Streets of Gold
Four years ago I wrote this on a mission trip to San Francisco with my son, and it still affects me today.
Sometimes the drug dealer is friendly and charming and wants to joke with me and tell me about how he went to church last Sunday.
Sometimes the homeless man looks like Santa Claus but says if his wife were still alive he would get a haircut for her, then he tells the story of the day she died fifteen years ago and I want to cry like when I'm watching a Nicholas Sparks movie.
Sometimes the homeless woman pushes around dolls in a cart because her daughters died in a fire when they were young, and she collects stuffed animals for them including a stuffed giraffe named Fluffy.
Sometimes the druggie is so strung out that I don't think he will remember me, but I pray for him anyway, and when I see him the next day and make him smile by calling his name, I realize it's more about me remembering him.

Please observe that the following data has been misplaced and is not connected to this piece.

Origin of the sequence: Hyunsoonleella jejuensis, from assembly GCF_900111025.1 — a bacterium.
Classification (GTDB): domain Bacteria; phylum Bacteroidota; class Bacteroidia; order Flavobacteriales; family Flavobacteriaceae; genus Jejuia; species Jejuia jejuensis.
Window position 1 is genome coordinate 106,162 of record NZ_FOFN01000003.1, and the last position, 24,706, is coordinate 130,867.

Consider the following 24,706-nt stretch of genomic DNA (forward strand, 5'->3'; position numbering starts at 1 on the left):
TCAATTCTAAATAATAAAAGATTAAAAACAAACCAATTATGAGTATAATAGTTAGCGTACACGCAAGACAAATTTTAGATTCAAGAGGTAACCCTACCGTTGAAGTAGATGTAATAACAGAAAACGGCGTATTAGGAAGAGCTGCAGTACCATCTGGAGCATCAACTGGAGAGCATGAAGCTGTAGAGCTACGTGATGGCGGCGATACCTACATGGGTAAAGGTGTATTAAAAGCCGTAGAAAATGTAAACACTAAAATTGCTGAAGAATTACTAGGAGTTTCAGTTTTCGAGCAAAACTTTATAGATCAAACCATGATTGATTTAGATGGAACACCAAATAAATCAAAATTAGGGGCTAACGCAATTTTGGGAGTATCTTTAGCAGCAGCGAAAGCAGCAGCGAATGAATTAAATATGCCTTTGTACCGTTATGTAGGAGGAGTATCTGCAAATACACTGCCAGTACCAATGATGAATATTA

Sometimes the gay guy without any pants on is the most thankful resident in the apartment complex where we go to deliver meals, and he opens the door twice to tell us what beautiful people we are.
Sometimes the woman who looks like a gangster acts like a comedian, and she calls our whole group over to wrap her arms around us and pray.
Sometimes the transvestite knows more about the Bible than I do.
And sometimes those dirty streets seem more like streets of gold because all the love and acceptance I felt on this mission trip has to be what Jesus was talking about when he said, "on earth as it is in heaven."